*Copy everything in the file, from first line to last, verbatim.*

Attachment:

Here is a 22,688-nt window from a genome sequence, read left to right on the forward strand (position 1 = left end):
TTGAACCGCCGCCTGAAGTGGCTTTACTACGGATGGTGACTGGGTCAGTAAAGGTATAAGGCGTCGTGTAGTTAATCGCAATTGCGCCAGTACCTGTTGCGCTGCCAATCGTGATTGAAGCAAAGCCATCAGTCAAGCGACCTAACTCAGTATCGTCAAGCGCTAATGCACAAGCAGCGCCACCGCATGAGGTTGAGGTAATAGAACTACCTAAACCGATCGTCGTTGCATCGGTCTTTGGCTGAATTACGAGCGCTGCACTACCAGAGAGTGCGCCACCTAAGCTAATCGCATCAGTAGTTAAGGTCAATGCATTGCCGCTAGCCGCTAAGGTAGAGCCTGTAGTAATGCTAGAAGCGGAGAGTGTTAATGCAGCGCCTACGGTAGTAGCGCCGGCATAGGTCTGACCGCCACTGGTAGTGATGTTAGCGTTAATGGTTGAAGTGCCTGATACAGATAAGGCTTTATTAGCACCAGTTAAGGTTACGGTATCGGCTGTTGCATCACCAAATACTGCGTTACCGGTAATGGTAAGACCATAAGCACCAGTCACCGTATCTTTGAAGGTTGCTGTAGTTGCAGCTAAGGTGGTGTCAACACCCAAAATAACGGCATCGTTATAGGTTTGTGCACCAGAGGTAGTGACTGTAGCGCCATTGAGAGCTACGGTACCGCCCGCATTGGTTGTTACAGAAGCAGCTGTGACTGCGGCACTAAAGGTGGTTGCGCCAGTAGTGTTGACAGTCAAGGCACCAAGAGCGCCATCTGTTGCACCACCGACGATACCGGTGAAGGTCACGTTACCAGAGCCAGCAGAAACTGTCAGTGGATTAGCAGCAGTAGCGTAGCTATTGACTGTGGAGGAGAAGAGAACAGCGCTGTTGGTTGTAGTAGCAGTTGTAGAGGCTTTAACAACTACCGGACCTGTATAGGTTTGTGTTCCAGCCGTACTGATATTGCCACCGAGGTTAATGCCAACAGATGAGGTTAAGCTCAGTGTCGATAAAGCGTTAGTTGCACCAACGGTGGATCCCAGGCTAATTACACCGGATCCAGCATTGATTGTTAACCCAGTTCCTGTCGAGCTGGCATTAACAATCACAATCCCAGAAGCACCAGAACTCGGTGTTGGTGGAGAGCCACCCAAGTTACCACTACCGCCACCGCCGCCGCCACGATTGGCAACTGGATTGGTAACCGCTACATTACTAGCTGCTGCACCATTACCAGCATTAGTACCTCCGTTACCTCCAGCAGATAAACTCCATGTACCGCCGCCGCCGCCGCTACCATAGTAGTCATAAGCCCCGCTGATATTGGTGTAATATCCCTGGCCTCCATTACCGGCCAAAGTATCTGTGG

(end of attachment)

Here is a 22,688-nt window from a genome sequence, read left to right on the forward strand (position 1 = left end):
TTGAACCGCCGCCTGAAGTGGCTTTACTACGGATGGTGACTGGGTCAGTAAAGGTATAAGGCGTCGTGTAGTTAATCGCAATTGCGCCAGTACCTGTTGCGCTGCCAATCGTGATTGAAGCAAAGCCATCAGTCAAGCGACCTAACTCAGTATCGTCAAGCGCTAATGCACAAGCAGCGCCACCGCATGAGGTTGAGGTAATAGAACTACCTAAACCGATCGTCGTTGCATCGGTCTTTGGCTGAATTACGAGCGCTGCACTACCAGAGAGTGCGCCACCTAAGCTAATCGCATCAGTAGTTAAGGTCAATGCATTGCCGCTAGCCGCTAAGGTAGAGCCTGTAGTAATGCTAGAAGCGGAGAGTGTTAATGCAGCGCCTACGGTAGTAGCGCCGGCATAGGTCTGACCGCCACTGGTAGTGATGTTAGCGTTAATGGTTGAAGTGCCTGATACAGATAAGGCTTTATTAGCACCAGTTAAGGTTACGGTATCGGCTGTTGCATCACCAAATACTGCGTTACCGGTAATGGTAAGACCATAAGCACCAGTCACCGTATCTTTGAAGGTTGCTGTAGTTGCAGCTAAGGTGGTGTCAACACCCAAAATAACGGCATCGTTATAGGTTTGTGCACCAGAGGTAGTGACTGTAGCGCCATTGAGAGCTACGGTACCGCCCGCATTGGTTGTTACAGAAGCAGCTGTGACTGCGGCACTAAAGGTGGTTGCGCCAGTAGTGTTGACAGTCAAGGCACCAAGAGCGCCATCTGTTGCACCACCGACGATACCGGTGAAGGTCACGTTACCAGAGCCAGCAGAAACTGTCAGTGGATTAGCAGCAGTAGCGTAGCTATTGACTGTGGAGGAGAAGAGAACAGCGCTGTTGGTTGTAGTAGCAGTTGTAGAGGCTTTAACAACTACCGGACCTGTATAGGTTTGTGTTCCAGCCGTACTGATATTGCCACCGAGGTTAATGCCAACAGATGAGGTTAAGCTCAGTGTCGATAAAGCGTTAGTTGCACCAACGGTGGATCCCAGGCTAATTACACCGGATCCAGCATTGATTGTTAACCCAGTTCCTGTCGAGCTGGCATTAACAATCACAATCCCAGAAGCACCAGAACTCGGTGTTGGTGGAGAGCCACCCAAGTTACCACTACCGCCACCGCCGCCGCCACGATTGGCAACTGGATTGGTAACCGCTACATTACTAGCTGCTGCACCATTACCAGCATTAGTACCTCCGTTACCTCCAGCAGATAAACTCCATGTACCGCCGCCGCCGCCGCTACCATAGTAGTCATAAGCCCCGCTGATATTGGTGTAATATCCCTGGCCTCCATTACCGGCCAAAGTATCTGTGG